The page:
Genworth Has Strong Price Momentum, Is Fundamentally Undervalued

| About: Genworth Financial, (GNW)

SA author Hawkinvest indicates it is time to sell Genworth (NYSE:GNW) after Genworth's recent strong price action. I disagree. The fact that Genworth has strong upward price momentum is not a bad thing, it is a good thing. Although Genworth may pull back a little in the near term, medium and long term Genworth is looking technically strong and Genworth is fundamentally undervalued as it is selling at just .25 to book, 1.1 to cash and 2.7 to positive cash flow, and its forward price to earnings based on consensus analyst earnings estimates is just 6.6. All these things taken together make Genworth a strong buy.

I agree with Hawkinvest that Genworth was much cheaper at around $4 per share but I disagree that Genworth has now somehow gotten expensive because it has doubled off its recent lows. Genworth is still dirt cheap despite its recent run-up to around $8 per share. I also disagree with Hawkinvest when he states that Genworth's strong price action is a bad sign. Quite the contrary, I believe that strong price action and price momentum are good signs and that an investor will make more money buying stocks at 52 week highs than buying stocks at 52 week lows. Never forget, the trend is your friend. Do not fight the price action. If a stock is trending upward, ride it up for all it's worth. Correlatively, if a stock is trending downward, avoid it, or short it, because the trend is likely to continue. Price action is the ultimate arbiter of truth in the markets, regardless of what the analysts and pundits argue about what the price of a company should be. Of course use stops in case the trend reverses, but that is less likely than that the trend continues. It is Newton's fundamental law of motion that an object in motion tends to stay in motion and tends to stay moving in the same direction unless acted upon by some outside extraneous force. So use the inertia and the momentum of a stock in your favor rather than trying to fight it.

Furthermore, not just the price momentum but the fundamental metrics of Genworth are quite strong. Genworth is estimated to earn $1.26 per share next year and about $.25 cents a share next quarter, compared to earning just $.61 cents a share in the trailing twelve month period. Genworth is thus more than doubling its earnings per share year over year (104% year over year earnings growth). Genworth's current P/E of 13.66 is projected to move lower to 6.6 based on forward year earnings estimates. Genworth's price to sales is just .4. Genworth's price to book is just .25. This means that even if Genworth liquidated its business' assets and had no future cash flows or operating income it would return more to shareholders than its current share price of $8.04. Genworth's book value per share is about $32. In fact, Genworth has $7.61 per share in cash on its balance sheets which almost consumes its entire market capitalization. Genworth's price to free cash flow is a very low 2.6. So I think Genworth is still a strong buy.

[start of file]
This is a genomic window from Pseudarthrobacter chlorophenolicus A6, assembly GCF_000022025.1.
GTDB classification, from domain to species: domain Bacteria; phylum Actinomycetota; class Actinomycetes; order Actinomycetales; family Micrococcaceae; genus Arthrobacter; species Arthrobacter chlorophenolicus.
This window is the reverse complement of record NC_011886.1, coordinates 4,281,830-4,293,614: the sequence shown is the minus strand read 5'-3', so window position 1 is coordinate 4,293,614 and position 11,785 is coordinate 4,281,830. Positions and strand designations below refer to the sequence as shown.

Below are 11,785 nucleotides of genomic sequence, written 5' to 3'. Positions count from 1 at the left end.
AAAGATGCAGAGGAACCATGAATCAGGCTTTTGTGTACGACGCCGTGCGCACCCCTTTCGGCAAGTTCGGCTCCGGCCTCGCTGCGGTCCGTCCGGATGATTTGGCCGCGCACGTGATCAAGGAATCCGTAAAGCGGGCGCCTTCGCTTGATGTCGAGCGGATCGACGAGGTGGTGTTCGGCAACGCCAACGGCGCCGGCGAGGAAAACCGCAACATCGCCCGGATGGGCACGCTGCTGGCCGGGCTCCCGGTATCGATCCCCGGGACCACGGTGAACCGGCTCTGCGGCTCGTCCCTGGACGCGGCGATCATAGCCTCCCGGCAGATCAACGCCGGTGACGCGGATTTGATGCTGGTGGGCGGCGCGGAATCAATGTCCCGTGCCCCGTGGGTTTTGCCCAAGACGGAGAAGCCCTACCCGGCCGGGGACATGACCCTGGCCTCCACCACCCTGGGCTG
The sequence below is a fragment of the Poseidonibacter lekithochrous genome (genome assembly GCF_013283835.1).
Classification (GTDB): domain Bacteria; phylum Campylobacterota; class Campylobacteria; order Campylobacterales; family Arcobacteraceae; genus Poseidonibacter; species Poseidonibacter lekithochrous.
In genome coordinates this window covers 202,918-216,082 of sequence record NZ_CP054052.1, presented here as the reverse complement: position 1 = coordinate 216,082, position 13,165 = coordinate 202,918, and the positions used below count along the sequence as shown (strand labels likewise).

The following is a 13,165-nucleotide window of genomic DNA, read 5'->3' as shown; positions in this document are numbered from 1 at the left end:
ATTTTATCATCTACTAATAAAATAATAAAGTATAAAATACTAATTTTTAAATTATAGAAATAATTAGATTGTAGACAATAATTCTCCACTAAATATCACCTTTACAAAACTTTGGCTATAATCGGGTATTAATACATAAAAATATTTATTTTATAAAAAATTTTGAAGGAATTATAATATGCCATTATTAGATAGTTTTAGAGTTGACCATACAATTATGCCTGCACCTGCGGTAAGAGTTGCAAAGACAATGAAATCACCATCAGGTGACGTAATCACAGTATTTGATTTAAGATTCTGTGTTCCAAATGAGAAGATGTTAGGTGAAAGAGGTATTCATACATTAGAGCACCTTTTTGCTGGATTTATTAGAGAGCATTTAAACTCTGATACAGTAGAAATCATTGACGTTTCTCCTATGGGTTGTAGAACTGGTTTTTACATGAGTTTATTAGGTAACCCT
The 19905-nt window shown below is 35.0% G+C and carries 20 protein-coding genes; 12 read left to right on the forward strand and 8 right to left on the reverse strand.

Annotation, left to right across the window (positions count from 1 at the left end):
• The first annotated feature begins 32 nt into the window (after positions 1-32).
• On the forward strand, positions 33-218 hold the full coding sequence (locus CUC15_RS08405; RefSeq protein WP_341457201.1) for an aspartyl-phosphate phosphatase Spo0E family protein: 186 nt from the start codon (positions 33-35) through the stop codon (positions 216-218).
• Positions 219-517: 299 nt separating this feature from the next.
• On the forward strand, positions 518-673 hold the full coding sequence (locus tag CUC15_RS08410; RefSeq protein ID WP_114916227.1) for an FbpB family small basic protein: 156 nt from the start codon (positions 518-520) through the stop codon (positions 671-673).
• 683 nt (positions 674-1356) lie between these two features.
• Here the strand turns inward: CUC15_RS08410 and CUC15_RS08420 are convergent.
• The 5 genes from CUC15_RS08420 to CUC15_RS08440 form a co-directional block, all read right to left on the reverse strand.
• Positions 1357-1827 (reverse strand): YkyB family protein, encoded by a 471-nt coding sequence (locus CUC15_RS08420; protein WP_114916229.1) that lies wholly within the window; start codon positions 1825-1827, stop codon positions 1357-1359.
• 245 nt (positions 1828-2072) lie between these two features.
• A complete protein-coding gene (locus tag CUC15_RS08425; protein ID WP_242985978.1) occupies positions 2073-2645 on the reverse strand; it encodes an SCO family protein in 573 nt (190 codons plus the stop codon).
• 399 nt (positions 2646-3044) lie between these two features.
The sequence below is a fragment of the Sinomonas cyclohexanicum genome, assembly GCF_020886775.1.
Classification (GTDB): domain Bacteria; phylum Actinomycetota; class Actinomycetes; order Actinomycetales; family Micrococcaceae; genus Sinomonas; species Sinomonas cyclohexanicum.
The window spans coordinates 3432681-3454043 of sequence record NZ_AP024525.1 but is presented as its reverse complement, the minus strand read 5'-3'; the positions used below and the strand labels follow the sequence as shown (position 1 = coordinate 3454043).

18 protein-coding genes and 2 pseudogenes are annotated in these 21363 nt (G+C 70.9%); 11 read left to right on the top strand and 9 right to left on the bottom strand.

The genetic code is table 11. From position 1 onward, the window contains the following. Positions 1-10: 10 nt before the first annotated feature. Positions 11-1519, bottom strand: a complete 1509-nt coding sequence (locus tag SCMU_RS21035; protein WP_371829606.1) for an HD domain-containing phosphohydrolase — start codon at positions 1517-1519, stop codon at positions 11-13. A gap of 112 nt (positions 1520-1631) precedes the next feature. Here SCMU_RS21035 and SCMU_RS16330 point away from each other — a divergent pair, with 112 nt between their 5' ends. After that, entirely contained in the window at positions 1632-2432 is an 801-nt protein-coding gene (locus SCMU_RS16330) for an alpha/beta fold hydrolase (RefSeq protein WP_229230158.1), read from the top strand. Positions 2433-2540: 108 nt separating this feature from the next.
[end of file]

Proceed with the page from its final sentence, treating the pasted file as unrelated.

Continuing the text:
Incidentally, I also agree with Hawkinvest that MetLife is fundamentally undervalued and is a strong buy at just P/B .6, P/C 2.32, P/FCF 2.78, P/S .58, and f P/E 6.83. Not just Genworth and MetLife, but I believe, judging by my research into the fundamental operating metrics of companies like AIG and Lincoln National (LNC), the insurance industry as a whole is quite undervalued. I would prefer life and health insurance companies to property and casualty insurance companies, however, given the trend towards larger and more frequent natural disasters we have witnessed of late, which some attribute to the effects of supposedly man-made global warming. But that is a whole other discussion which I do not have time to get into here, other than to refer readers to google "milankovich cycles".

Despite the fact that Genworth has strong price action and price momentum and strong fundamentals, what happened Tuesday? Genworth at one point was down about 6%. This was solely because one analyst at Credit Suisse decided to downgrade Genworth from neutral to underperform due to risks over its long term care insurance segment. I have found that analysts are more often wrong than right in their predictions so I don't put much stock in an analyst downgrade like this, but obviously the market did today. But I believe that this was just a short blip on the path higher for Genworth. My price target for Genworth is at least $15 per share within 2-3 years as Genworth is likely to double due to improving and growing earnings and the positive uptrend in housing which will help Genworth's mortgage insurance segment especially in the next 2 to 3 years.

Check out GNW's chart below, sourced from

Disclosure: I am long GNW. I wrote this article myself, and it expresses my own opinions. I am not receiving compensation for it (other than from Seeking Alpha). I have no business relationship with any company whose stock is mentioned in this article.